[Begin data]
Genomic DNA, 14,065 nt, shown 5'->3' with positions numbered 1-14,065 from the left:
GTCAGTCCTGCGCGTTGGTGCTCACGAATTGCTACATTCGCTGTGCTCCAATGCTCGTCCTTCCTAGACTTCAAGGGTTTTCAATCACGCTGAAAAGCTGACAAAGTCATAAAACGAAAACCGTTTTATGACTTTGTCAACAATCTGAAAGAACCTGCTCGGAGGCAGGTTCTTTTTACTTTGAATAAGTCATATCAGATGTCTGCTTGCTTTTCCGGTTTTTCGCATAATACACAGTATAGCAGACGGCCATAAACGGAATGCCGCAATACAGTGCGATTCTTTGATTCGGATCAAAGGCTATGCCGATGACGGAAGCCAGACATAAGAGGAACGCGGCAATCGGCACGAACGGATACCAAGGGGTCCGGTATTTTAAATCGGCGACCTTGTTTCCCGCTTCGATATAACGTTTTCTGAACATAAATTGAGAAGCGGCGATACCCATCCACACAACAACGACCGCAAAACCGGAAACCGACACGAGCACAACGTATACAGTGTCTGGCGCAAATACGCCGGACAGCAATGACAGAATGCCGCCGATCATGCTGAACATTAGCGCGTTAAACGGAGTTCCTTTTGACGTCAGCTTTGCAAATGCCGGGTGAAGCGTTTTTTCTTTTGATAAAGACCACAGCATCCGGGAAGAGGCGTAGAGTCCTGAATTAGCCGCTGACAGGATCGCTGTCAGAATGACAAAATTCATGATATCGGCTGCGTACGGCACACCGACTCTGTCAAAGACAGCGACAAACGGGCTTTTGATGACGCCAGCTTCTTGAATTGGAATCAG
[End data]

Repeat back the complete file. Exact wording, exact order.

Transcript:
Genomic DNA, 14,065 nt, shown 5'->3' with positions numbered 1-14,065 from the left:
GTCAGTCCTGCGCGTTGGTGCTCACGAATTGCTACATTCGCTGTGCTCCAATGCTCGTCCTTCCTAGACTTCAAGGGTTTTCAATCACGCTGAAAAGCTGACAAAGTCATAAAACGAAAACCGTTTTATGACTTTGTCAACAATCTGAAAGAACCTGCTCGGAGGCAGGTTCTTTTTACTTTGAATAAGTCATATCAGATGTCTGCTTGCTTTTCCGGTTTTTCGCATAATACACAGTATAGCAGACGGCCATAAACGGAATGCCGCAATACAGTGCGATTCTTTGATTCGGATCAAAGGCTATGCCGATGACGGAAGCCAGACATAAGAGGAACGCGGCAATCGGCACGAACGGATACCAAGGGGTCCGGTATTTTAAATCGGCGACCTTGTTTCCCGCTTCGATATAACGTTTTCTGAACATAAATTGAGAAGCGGCGATACCCATCCACACAACAACGACCGCAAAACCGGAAACCGACACGAGCACAACGTATACAGTGTCTGGCGCAAATACGCCGGACAGCAATGACAGAATGCCGCCGATCATGCTGAACATTAGCGCGTTAAACGGAGTTCCTTTTGACGTCAGCTTTGCAAATGCCGGGTGAAGCGTTTTTTCTTTTGATAAAGACCACAGCATCCGGGAAGAGGCGTAGAGTCCTGAATTAGCCGCTGACAGGATCGCTGTCAGAATGACAAAATTCATGATATCGGCTGCGTACGGCACACCGACTCTGTCAAAGACAGCGACAAACGGGCTTTTGATGACGCCAGCTTCTTGAATTGGAATCAG